2

Sometimes when I log on to a system via SSH (for example to the production server), I have such privileges that there can install some software, but to do that I need to know the system with which I am dealing.

I would be able to check how the system is installed there.

Is there a way from the CLI to determine what distribution of Unix/Linux is running?

5

Try:

uname -a

It will give you output such as:

Linux debianhost 3.16.0-4-686-pae #1 SMP Debian 3.16.36-1+deb8u2 (2016-10-19) i686 GNU/Linux

You can also use:

cat /etc/*release*
PRETTY_NAME="Debian GNU/Linux 8 (jessie)"
NAME="Debian GNU/Linux"
VERSION_ID="8"
VERSION="8 (jessie)"
ID=debian
HOME_URL="http://www.debian.org/"
SUPPORT_URL="http://www.debian.org/support"
BUG_REPORT_URL="https://bugs.debian.org/"
  • In my case uname -a works, but cat /etc/*relase* it's not. – simhumileco Dec 16 '16 at 7:50
  • Ok. My bad, I thought that command would work across all distributions, I was apparently wrong! – maulinglawns Dec 16 '16 at 7:54
  • But it's good that you have entered it, because certainly in many cases it may be helpful... – simhumileco Dec 16 '16 at 7:56
2

To get the hostname, kernel version, and other useful information about the system:

uname -a

To get the version of the Linux distribution, there is not an unique command. Every distro implements it differently. On Debian and Ubuntu:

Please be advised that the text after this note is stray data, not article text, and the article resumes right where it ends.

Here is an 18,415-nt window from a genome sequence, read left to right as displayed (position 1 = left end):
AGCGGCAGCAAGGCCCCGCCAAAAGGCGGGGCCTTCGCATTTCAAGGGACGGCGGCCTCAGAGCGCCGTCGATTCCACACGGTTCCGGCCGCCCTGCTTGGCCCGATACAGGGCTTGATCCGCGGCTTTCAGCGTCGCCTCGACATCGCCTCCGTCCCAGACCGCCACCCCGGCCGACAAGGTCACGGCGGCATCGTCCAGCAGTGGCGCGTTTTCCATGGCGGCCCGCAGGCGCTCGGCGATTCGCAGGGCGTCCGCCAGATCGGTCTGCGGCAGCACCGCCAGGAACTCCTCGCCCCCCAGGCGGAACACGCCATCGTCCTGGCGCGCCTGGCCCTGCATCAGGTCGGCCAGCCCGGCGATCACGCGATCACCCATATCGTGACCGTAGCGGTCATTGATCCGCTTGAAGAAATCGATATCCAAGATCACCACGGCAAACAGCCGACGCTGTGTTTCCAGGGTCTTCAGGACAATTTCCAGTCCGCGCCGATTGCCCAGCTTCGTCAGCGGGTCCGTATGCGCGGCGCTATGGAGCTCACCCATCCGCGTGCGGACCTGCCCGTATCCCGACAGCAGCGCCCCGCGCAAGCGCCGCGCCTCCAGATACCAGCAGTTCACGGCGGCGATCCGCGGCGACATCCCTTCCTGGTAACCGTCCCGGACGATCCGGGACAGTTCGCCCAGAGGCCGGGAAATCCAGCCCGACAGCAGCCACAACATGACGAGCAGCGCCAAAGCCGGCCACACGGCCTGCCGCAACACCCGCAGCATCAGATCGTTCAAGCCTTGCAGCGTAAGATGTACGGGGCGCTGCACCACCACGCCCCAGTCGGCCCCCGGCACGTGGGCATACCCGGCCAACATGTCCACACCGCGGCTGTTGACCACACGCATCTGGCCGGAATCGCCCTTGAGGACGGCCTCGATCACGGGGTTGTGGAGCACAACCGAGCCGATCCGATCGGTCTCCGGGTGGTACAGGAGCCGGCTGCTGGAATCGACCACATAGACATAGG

cat /etc/debian_version

On Red Hat:

cat /etc/redhat-release 
cat /etc/lsb-release
lsb_release -a

On Fedora:

cat /etc/fedora-release
1

For Linux you can try lsb_release command which provides Linux Standard Base and distro specific information. Try:

lsb_release -d

Also check for other options in man page

1

This has been answered a couple of times over on SuperUser with the usual tricks already mentioned here. But this answer has a novel method I quite like:

python -c "import platform; print platform.dist()"

Note this only works if Python 2.3 or later is available and is no longer available in Python 3.8.

  • 1
    Thank you for this great answer, but notice that it is deprecated since Python 3.5 and will be removed in Python 3.8. – simhumileco Jan 8 at 7:27
0

In a concise way you can do it like this (thanks to @daemontosh answer):

lsb_release -a

...show all the information.

Another concise way to get information is (thanks to @HeathRaftery and @JourneymanGeek answers):

cat /proc/version

but there are many Unixes that don't support the /proc pseudo-filesystem.

0

Indeed this problem can also be solved using Python and the platform module (thanks to @HeathRaftery):

Using platform() function:

python -c 'import platform; print platform.platform()'
# Linux-4.9.0-8-amd64-x86_64-with-debian-9.6

Returns a single string identifying the underlying platform with as much useful information as possible.

Or using uname() function:

python -c 'import platform; print platform.uname()'
# ('Linux', 'debian', '4.9.0-8-amd64', '#1 SMP Debian 4.9.130-2 (2018-10-27)', 'x86_64', '')

Fairly portable uname interface. Returns a namedtuple() containing six attributes: system, node, release, version, machine, and processor.

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